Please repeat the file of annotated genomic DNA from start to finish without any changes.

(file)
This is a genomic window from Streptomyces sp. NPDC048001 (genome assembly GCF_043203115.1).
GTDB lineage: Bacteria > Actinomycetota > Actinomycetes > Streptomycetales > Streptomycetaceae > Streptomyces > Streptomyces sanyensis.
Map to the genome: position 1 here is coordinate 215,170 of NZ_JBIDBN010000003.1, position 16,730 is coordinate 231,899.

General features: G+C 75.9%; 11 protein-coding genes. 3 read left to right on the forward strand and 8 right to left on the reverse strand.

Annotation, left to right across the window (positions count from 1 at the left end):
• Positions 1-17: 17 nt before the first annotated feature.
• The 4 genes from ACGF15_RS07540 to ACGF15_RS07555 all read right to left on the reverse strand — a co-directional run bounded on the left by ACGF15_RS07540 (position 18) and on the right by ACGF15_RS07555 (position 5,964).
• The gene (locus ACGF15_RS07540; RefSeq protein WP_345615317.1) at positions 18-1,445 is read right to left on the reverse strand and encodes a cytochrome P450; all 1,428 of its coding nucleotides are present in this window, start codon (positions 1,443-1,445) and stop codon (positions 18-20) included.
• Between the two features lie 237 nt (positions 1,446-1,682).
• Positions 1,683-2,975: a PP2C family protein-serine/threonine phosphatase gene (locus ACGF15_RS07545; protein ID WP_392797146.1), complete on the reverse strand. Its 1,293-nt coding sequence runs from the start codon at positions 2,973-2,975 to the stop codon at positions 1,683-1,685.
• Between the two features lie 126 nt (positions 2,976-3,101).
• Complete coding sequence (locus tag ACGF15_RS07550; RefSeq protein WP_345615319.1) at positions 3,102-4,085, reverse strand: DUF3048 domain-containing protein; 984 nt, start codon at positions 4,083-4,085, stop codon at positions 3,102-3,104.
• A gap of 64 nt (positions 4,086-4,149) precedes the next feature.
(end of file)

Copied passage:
This is a genomic window from Streptomyces sp. NPDC048001 (genome assembly GCF_043203115.1).
GTDB lineage: Bacteria > Actinomycetota > Actinomycetes > Streptomycetales > Streptomycetaceae > Streptomyces > Streptomyces sanyensis.
Map to the genome: position 1 here is coordinate 215,170 of NZ_JBIDBN010000003.1, position 16,730 is coordinate 231,899.

General features: G+C 75.9%; 11 protein-coding genes. 3 read left to right on the forward strand and 8 right to left on the reverse strand.

Annotation, left to right across the window (positions count from 1 at the left end):
• Positions 1-17: 17 nt before the first annotated feature.
• The 4 genes from ACGF15_RS07540 to ACGF15_RS07555 all read right to left on the reverse strand — a co-directional run bounded on the left by ACGF15_RS07540 (position 18) and on the right by ACGF15_RS07555 (position 5,964).
• The gene (locus ACGF15_RS07540; RefSeq protein WP_345615317.1) at positions 18-1,445 is read right to left on the reverse strand and encodes a cytochrome P450; all 1,428 of its coding nucleotides are present in this window, start codon (positions 1,443-1,445) and stop codon (positions 18-20) included.
• Between the two features lie 237 nt (positions 1,446-1,682).
• Positions 1,683-2,975: a PP2C family protein-serine/threonine phosphatase gene (locus ACGF15_RS07545; protein ID WP_392797146.1), complete on the reverse strand. Its 1,293-nt coding sequence runs from the start codon at positions 2,973-2,975 to the stop codon at positions 1,683-1,685.
• Between the two features lie 126 nt (positions 2,976-3,101).
• Complete coding sequence (locus tag ACGF15_RS07550; RefSeq protein WP_345615319.1) at positions 3,102-4,085, reverse strand: DUF3048 domain-containing protein; 984 nt, start codon at positions 4,083-4,085, stop codon at positions 3,102-3,104.
• A gap of 64 nt (positions 4,086-4,149) precedes the next feature.